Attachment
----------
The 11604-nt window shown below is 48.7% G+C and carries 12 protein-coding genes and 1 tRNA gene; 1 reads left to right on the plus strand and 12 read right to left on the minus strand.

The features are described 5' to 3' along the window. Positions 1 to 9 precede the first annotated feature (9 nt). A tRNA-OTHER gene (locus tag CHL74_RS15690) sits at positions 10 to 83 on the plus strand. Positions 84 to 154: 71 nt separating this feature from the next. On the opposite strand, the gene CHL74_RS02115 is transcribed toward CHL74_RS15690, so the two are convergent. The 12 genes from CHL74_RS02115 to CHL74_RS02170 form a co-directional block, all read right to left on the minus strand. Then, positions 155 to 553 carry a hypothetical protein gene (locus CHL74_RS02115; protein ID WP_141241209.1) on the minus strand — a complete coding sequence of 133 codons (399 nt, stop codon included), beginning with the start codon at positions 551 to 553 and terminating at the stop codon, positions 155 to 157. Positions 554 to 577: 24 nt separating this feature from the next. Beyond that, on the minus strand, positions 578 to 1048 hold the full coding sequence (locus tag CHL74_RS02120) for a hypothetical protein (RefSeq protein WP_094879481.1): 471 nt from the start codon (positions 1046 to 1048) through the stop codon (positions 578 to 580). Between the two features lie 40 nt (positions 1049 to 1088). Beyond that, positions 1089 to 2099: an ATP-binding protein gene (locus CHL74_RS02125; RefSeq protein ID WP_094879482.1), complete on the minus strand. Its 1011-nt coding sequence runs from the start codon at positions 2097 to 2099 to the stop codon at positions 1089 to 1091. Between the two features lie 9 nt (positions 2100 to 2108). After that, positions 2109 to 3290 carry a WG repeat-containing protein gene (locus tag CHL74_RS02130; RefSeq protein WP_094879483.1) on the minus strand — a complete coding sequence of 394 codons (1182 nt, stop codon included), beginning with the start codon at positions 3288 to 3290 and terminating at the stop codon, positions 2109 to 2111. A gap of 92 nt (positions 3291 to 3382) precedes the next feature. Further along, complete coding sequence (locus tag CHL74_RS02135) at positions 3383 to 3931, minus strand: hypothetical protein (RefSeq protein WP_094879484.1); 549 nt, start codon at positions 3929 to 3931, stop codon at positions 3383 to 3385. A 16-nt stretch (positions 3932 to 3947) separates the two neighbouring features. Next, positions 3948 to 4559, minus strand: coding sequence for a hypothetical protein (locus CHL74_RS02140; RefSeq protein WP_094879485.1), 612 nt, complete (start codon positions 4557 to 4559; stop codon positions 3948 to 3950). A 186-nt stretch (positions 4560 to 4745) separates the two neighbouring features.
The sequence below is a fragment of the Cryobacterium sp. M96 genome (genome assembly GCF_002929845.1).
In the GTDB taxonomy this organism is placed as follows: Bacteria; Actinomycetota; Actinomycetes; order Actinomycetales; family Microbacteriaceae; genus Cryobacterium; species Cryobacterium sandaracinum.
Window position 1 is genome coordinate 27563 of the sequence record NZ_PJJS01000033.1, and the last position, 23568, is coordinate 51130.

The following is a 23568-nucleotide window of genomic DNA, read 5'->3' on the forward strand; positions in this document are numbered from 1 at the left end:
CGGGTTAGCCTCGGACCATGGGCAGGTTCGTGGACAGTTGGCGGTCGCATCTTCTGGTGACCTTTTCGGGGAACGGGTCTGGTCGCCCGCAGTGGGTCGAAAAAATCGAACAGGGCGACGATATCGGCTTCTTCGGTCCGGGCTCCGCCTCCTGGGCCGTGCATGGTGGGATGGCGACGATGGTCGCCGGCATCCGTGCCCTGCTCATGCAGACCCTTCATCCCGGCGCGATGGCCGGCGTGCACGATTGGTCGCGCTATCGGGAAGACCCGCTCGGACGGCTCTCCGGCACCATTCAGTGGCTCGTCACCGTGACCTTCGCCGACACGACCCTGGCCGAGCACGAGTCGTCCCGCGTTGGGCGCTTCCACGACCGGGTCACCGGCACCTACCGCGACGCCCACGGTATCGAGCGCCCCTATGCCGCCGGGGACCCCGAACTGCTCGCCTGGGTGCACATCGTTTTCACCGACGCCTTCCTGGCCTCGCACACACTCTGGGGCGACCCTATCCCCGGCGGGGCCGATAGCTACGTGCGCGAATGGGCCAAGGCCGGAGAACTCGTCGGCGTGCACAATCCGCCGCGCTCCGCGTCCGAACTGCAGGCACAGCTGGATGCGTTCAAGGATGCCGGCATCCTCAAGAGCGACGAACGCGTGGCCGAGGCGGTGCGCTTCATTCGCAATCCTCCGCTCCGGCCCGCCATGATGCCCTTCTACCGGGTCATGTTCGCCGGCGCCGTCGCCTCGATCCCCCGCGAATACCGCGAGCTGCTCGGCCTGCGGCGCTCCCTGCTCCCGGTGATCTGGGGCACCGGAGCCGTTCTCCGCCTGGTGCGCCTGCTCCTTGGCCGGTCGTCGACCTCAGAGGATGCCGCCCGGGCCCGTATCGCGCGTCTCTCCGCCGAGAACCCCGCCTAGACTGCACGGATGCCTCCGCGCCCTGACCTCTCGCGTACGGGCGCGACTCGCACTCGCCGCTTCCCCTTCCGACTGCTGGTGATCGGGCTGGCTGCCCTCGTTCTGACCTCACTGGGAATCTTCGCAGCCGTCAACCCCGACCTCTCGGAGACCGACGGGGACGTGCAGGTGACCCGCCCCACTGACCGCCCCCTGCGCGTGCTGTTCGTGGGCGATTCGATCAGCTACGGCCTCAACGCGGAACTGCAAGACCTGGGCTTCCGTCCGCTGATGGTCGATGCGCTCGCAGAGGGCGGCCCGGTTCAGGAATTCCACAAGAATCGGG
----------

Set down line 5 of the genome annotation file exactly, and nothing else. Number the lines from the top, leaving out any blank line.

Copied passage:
Window position 1 is genome coordinate 27563 of the sequence record NZ_PJJS01000033.1, and the last position, 23568, is coordinate 51130.